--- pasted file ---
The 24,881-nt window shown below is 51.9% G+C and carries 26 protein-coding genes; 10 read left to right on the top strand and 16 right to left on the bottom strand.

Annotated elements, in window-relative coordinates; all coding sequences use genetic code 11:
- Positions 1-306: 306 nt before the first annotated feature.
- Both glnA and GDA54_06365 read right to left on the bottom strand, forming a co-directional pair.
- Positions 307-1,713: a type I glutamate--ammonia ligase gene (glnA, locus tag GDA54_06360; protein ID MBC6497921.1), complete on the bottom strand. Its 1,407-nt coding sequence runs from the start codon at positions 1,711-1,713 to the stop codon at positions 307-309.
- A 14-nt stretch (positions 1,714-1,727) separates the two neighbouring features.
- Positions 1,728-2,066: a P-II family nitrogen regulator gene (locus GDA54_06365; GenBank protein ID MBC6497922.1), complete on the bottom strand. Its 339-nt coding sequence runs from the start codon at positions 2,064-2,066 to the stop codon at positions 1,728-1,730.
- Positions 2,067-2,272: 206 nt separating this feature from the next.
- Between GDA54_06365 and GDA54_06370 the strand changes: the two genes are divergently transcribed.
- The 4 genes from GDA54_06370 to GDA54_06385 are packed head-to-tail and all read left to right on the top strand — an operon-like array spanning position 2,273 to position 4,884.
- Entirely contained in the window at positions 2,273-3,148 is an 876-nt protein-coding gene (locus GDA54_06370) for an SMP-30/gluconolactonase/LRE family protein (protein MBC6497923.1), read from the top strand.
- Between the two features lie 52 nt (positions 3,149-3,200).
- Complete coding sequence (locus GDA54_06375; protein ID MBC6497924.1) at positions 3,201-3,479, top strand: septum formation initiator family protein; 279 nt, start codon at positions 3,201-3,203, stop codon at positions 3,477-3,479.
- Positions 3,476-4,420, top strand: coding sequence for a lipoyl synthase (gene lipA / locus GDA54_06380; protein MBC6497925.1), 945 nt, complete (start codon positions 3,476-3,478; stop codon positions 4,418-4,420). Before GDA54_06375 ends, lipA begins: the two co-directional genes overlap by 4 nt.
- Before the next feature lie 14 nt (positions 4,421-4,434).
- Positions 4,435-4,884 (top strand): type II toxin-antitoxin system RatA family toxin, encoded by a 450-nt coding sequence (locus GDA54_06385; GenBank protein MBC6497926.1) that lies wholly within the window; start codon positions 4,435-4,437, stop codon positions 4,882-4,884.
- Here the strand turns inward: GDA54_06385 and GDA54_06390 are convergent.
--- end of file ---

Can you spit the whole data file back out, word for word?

The 24,881-nt window shown below is 51.9% G+C and carries 26 protein-coding genes; 10 read left to right on the top strand and 16 right to left on the bottom strand.

Annotated elements, in window-relative coordinates; all coding sequences use genetic code 11:
- Positions 1-306: 306 nt before the first annotated feature.
- Both glnA and GDA54_06365 read right to left on the bottom strand, forming a co-directional pair.
- Positions 307-1,713: a type I glutamate--ammonia ligase gene (glnA, locus tag GDA54_06360; protein ID MBC6497921.1), complete on the bottom strand. Its 1,407-nt coding sequence runs from the start codon at positions 1,711-1,713 to the stop codon at positions 307-309.
- A 14-nt stretch (positions 1,714-1,727) separates the two neighbouring features.
- Positions 1,728-2,066: a P-II family nitrogen regulator gene (locus GDA54_06365; GenBank protein ID MBC6497922.1), complete on the bottom strand. Its 339-nt coding sequence runs from the start codon at positions 2,064-2,066 to the stop codon at positions 1,728-1,730.
- Positions 2,067-2,272: 206 nt separating this feature from the next.
- Between GDA54_06365 and GDA54_06370 the strand changes: the two genes are divergently transcribed.
- The 4 genes from GDA54_06370 to GDA54_06385 are packed head-to-tail and all read left to right on the top strand — an operon-like array spanning position 2,273 to position 4,884.
- Entirely contained in the window at positions 2,273-3,148 is an 876-nt protein-coding gene (locus GDA54_06370) for an SMP-30/gluconolactonase/LRE family protein (protein MBC6497923.1), read from the top strand.
- Between the two features lie 52 nt (positions 3,149-3,200).
- Complete coding sequence (locus GDA54_06375; protein ID MBC6497924.1) at positions 3,201-3,479, top strand: septum formation initiator family protein; 279 nt, start codon at positions 3,201-3,203, stop codon at positions 3,477-3,479.
- Positions 3,476-4,420, top strand: coding sequence for a lipoyl synthase (gene lipA / locus GDA54_06380; protein MBC6497925.1), 945 nt, complete (start codon positions 3,476-3,478; stop codon positions 4,418-4,420). Before GDA54_06375 ends, lipA begins: the two co-directional genes overlap by 4 nt.
- Before the next feature lie 14 nt (positions 4,421-4,434).
- Positions 4,435-4,884 (top strand): type II toxin-antitoxin system RatA family toxin, encoded by a 450-nt coding sequence (locus GDA54_06385; GenBank protein MBC6497926.1) that lies wholly within the window; start codon positions 4,435-4,437, stop codon positions 4,882-4,884.
- Here the strand turns inward: GDA54_06385 and GDA54_06390 are convergent.